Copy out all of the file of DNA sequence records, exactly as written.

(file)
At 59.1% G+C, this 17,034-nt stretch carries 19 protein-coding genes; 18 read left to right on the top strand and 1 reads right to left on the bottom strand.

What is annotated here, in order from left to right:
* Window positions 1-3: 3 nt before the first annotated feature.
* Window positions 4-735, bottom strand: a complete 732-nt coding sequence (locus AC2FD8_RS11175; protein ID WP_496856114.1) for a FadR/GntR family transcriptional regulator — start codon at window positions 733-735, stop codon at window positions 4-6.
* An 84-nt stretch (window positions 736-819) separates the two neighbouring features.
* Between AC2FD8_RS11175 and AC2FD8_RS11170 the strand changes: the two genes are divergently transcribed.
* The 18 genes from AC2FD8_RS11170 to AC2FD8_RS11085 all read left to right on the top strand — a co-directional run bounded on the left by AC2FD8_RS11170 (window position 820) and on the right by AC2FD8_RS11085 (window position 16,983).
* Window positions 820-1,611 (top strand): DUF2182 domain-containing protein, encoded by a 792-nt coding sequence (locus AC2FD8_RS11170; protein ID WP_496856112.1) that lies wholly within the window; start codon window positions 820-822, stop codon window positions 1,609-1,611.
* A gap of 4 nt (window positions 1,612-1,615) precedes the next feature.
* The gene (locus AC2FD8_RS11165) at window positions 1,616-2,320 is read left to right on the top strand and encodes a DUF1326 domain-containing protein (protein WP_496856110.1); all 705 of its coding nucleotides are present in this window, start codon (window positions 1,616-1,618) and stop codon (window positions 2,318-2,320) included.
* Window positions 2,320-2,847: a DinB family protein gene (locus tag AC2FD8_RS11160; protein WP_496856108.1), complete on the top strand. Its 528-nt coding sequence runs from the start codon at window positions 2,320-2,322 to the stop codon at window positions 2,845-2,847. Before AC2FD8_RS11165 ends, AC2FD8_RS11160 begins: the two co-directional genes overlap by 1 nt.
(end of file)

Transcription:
At 59.1% G+C, this 17,034-nt stretch carries 19 protein-coding genes; 18 read left to right on the top strand and 1 reads right to left on the bottom strand.

What is annotated here, in order from left to right:
* Window positions 1-3: 3 nt before the first annotated feature.
* Window positions 4-735, bottom strand: a complete 732-nt coding sequence (locus AC2FD8_RS11175; protein ID WP_496856114.1) for a FadR/GntR family transcriptional regulator — start codon at window positions 733-735, stop codon at window positions 4-6.
* An 84-nt stretch (window positions 736-819) separates the two neighbouring features.
* Between AC2FD8_RS11175 and AC2FD8_RS11170 the strand changes: the two genes are divergently transcribed.
* The 18 genes from AC2FD8_RS11170 to AC2FD8_RS11085 all read left to right on the top strand — a co-directional run bounded on the left by AC2FD8_RS11170 (window position 820) and on the right by AC2FD8_RS11085 (window position 16,983).
* Window positions 820-1,611 (top strand): DUF2182 domain-containing protein, encoded by a 792-nt coding sequence (locus AC2FD8_RS11170; protein ID WP_496856112.1) that lies wholly within the window; start codon window positions 820-822, stop codon window positions 1,609-1,611.
* A gap of 4 nt (window positions 1,612-1,615) precedes the next feature.
* The gene (locus AC2FD8_RS11165) at window positions 1,616-2,320 is read left to right on the top strand and encodes a DUF1326 domain-containing protein (protein WP_496856110.1); all 705 of its coding nucleotides are present in this window, start codon (window positions 1,616-1,618) and stop codon (window positions 2,318-2,320) included.
* Window positions 2,320-2,847: a DinB family protein gene (locus tag AC2FD8_RS11160; protein WP_496856108.1), complete on the top strand. Its 528-nt coding sequence runs from the start codon at window positions 2,320-2,322 to the stop codon at window positions 2,845-2,847. Before AC2FD8_RS11165 ends, AC2FD8_RS11160 begins: the two co-directional genes overlap by 1 nt.